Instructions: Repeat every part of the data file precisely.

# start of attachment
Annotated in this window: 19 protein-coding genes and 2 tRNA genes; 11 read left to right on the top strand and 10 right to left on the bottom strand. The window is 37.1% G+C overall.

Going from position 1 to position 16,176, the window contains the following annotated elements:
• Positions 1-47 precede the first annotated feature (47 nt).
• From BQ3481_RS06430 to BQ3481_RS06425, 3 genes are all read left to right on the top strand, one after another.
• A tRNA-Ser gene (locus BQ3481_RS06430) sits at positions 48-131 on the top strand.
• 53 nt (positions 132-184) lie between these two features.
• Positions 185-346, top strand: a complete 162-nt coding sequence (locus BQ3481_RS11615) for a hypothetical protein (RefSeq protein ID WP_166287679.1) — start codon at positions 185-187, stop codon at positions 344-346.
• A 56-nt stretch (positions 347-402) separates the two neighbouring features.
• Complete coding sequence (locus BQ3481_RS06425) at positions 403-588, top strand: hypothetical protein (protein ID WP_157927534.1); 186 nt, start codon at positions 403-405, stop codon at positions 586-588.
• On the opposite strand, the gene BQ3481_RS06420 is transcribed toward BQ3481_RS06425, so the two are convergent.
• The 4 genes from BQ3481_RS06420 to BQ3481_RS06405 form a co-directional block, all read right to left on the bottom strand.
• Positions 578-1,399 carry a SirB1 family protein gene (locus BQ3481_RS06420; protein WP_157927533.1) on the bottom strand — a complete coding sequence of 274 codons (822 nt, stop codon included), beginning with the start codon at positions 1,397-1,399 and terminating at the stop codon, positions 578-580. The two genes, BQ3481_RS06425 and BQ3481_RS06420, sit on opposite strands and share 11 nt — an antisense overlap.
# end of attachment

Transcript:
Annotated in this window: 19 protein-coding genes and 2 tRNA genes; 11 read left to right on the top strand and 10 right to left on the bottom strand. The window is 37.1% G+C overall.

Going from position 1 to position 16,176, the window contains the following annotated elements:
• Positions 1-47 precede the first annotated feature (47 nt).
• From BQ3481_RS06430 to BQ3481_RS06425, 3 genes are all read left to right on the top strand, one after another.
• A tRNA-Ser gene (locus BQ3481_RS06430) sits at positions 48-131 on the top strand.
• 53 nt (positions 132-184) lie between these two features.
• Positions 185-346, top strand: a complete 162-nt coding sequence (locus BQ3481_RS11615) for a hypothetical protein (RefSeq protein ID WP_166287679.1) — start codon at positions 185-187, stop codon at positions 344-346.
• A 56-nt stretch (positions 347-402) separates the two neighbouring features.
• Complete coding sequence (locus BQ3481_RS06425) at positions 403-588, top strand: hypothetical protein (protein ID WP_157927534.1); 186 nt, start codon at positions 403-405, stop codon at positions 586-588.
• On the opposite strand, the gene BQ3481_RS06420 is transcribed toward BQ3481_RS06425, so the two are convergent.
• The 4 genes from BQ3481_RS06420 to BQ3481_RS06405 form a co-directional block, all read right to left on the bottom strand.
• Positions 578-1,399 carry a SirB1 family protein gene (locus BQ3481_RS06420; protein WP_157927533.1) on the bottom strand — a complete coding sequence of 274 codons (822 nt, stop codon included), beginning with the start codon at positions 1,397-1,399 and terminating at the stop codon, positions 578-580. The two genes, BQ3481_RS06425 and BQ3481_RS06420, sit on opposite strands and share 11 nt — an antisense overlap.